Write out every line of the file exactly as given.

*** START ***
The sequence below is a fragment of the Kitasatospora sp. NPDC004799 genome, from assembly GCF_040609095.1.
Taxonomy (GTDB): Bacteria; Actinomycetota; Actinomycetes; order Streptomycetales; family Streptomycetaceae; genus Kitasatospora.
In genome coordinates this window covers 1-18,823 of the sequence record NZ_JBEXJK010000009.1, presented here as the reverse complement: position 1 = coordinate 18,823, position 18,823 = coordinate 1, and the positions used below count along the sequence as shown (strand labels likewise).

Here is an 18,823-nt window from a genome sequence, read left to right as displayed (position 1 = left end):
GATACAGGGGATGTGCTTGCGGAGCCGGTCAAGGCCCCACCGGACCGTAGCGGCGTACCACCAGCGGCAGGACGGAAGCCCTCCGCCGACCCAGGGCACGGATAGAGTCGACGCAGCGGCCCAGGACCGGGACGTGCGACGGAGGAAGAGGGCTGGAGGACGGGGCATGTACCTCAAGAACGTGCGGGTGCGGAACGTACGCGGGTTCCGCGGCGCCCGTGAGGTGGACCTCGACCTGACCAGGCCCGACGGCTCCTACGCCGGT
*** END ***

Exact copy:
The sequence below is a fragment of the Kitasatospora sp. NPDC004799 genome, from assembly GCF_040609095.1.
Taxonomy (GTDB): Bacteria; Actinomycetota; Actinomycetes; order Streptomycetales; family Streptomycetaceae; genus Kitasatospora.
In genome coordinates this window covers 1-18,823 of the sequence record NZ_JBEXJK010000009.1, presented here as the reverse complement: position 1 = coordinate 18,823, position 18,823 = coordinate 1, and the positions used below count along the sequence as shown (strand labels likewise).

Here is an 18,823-nt window from a genome sequence, read left to right as displayed (position 1 = left end):
GATACAGGGGATGTGCTTGCGGAGCCGGTCAAGGCCCCACCGGACCGTAGCGGCGTACCACCAGCGGCAGGACGGAAGCCCTCCGCCGACCCAGGGCACGGATAGAGTCGACGCAGCGGCCCAGGACCGGGACGTGCGACGGAGGAAGAGGGCTGGAGGACGGGGCATGTACCTCAAGAACGTGCGGGTGCGGAACGTACGCGGGTTCCGCGGCGCCCGTGAGGTGGACCTCGACCTGACCAGGCCCGACGGCTCCTACGCCGGT